Full-time, part-time, contractor and consultant – Washington employees can take on a variety of work relationships. And with the growing employment diversity the state has been enjoying, this range will continue to grow. One thing that manyWashington employees may not realize is that their employment classification also comes with different legal implications. Two of the more commonly conflated employment classifications have to do with full-time employees and independent contractors.
If you have been confused by this very topic, you are certainly not alone. When it comes to independent contractors, many of these employees do the same work as full-time employees, so what’s the difference? And why does it matter?
If an individual is classified as an independent contractor then he or she is actually not considered an employee of the employer. Rather, the independent contractor is considered to have a working relationship with a company that is typically assignment-based. Although there is no bright-line test for determining the difference between independent contractors and employees, independence is a good place to start the investigation. Simply put, the more independence an individual has the more likely a court would classify him or her as an independent contractor rather than a full-time employee.
Specific factors a court looks at to classify an individual’s work relationship include:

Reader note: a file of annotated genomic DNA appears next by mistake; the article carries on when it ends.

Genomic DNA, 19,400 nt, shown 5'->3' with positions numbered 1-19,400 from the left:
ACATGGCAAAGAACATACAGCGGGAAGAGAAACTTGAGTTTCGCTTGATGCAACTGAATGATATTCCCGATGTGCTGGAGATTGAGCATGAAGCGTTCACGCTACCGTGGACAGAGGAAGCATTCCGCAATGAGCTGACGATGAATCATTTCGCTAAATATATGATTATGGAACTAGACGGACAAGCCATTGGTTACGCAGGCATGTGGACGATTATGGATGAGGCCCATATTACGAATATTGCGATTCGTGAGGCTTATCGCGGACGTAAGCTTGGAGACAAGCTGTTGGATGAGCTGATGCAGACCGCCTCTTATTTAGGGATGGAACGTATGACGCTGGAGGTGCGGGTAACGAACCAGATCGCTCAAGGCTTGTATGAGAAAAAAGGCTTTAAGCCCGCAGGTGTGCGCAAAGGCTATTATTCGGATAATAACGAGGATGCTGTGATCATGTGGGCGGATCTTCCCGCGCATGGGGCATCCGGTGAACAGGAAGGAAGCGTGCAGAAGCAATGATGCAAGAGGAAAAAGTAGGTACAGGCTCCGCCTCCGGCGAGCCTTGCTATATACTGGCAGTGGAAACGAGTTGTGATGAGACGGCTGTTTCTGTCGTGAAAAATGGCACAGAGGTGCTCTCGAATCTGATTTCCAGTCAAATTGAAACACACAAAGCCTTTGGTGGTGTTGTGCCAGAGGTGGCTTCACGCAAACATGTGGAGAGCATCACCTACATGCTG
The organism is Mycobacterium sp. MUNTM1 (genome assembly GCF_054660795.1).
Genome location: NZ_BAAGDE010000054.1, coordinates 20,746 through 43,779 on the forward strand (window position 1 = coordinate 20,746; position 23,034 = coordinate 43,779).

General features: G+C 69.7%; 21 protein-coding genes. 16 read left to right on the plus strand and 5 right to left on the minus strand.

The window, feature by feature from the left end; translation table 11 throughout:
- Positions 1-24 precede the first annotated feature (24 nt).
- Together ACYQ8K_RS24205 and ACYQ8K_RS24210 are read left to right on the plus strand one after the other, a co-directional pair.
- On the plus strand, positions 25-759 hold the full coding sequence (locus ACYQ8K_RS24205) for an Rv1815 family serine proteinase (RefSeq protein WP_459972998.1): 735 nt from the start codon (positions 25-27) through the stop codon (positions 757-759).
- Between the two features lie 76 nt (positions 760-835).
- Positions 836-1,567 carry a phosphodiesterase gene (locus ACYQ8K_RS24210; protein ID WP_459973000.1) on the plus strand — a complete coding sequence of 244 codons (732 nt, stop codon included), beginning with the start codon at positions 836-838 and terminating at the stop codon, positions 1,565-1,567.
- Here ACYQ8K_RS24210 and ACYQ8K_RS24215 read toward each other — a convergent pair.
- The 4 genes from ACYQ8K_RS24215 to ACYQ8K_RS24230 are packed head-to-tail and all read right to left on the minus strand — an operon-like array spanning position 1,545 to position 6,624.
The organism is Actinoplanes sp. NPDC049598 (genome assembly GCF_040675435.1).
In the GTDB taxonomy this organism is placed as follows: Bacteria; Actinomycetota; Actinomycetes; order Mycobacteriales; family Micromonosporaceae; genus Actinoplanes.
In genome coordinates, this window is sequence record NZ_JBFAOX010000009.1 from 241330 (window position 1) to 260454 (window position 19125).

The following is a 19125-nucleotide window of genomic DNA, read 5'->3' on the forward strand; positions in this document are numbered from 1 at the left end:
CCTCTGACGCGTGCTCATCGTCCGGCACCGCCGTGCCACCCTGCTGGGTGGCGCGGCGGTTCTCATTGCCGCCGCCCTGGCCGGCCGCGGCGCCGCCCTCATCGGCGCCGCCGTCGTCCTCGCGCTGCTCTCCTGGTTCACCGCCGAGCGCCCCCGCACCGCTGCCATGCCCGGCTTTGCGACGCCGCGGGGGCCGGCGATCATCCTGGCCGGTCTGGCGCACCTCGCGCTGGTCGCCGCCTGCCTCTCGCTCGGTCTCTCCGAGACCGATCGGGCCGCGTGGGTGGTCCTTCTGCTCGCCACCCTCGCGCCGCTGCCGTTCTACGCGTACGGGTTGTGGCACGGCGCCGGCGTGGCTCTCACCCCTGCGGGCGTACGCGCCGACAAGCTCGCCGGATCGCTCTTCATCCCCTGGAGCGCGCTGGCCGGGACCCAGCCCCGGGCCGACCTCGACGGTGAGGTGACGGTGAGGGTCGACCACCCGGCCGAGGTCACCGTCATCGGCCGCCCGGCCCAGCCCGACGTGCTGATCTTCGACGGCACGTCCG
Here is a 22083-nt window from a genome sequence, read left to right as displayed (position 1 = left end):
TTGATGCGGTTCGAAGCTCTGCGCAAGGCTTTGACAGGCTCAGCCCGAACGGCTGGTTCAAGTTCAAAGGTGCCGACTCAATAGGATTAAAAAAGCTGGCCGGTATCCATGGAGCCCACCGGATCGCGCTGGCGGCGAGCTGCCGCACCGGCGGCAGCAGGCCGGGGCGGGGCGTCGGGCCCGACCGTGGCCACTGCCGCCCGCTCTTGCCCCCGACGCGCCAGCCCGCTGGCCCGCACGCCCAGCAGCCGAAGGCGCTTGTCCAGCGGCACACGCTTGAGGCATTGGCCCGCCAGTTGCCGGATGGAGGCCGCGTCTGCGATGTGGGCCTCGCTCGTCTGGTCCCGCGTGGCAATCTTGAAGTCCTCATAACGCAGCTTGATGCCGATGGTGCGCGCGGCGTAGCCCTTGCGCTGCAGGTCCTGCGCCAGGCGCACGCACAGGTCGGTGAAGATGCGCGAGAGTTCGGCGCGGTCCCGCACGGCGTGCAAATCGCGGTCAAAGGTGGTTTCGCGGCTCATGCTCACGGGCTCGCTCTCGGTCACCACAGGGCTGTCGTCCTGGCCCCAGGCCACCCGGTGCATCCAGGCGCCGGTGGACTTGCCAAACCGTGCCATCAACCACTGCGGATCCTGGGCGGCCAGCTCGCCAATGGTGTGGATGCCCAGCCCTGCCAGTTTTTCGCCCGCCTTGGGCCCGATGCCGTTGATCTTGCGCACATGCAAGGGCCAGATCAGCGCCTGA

Control: Hours and rates are often different for independent contractors than they are for full-time employees often because they are working on a project rather than a daily employment routine. For instance, an independent contractor may simply be paid $1,000 to complete a given assignment whereas an employee gets paid hourly to come to work every day and complete given tasks.
Work set-up: Working from home, random office visits just for the assignment and completion or other non-traditional work arrangements are hallmarks of an independent contractor relationship.
Supervision: Unlike traditional employees, independent contractors are given substantially more independence because they are usually hired for their own expertise and do not need the supervision of a manager. Or so the logic goes.
Equipment: In addition to the work set-up, many independent contractors work on their own computers and other equipment rather than use company-provided equipment.
Many of your reading this may think that being an independent contractor seems ideal. And in many ways it is an arrangement that works out well for many Washington employees. But it does come at a price. Independent contractors are rarely given the benefits that full-time employees enjoy such as: healthcare, paid vacation, 401k options, etc. Misclassifying employees as independent contractors instead of employees is an all too common illegal tactic we see all the time. Companies hoping to avoid providing important benefits and also skip out on other legal duties owed to more traditional employees, simply misclassify the work arrangement and hope that no one notices. If you feel like this blog post is hitting a little too close to home, you should get in touch with an employment law attorney to help determine what you true classification should be and if there are any actions you can take.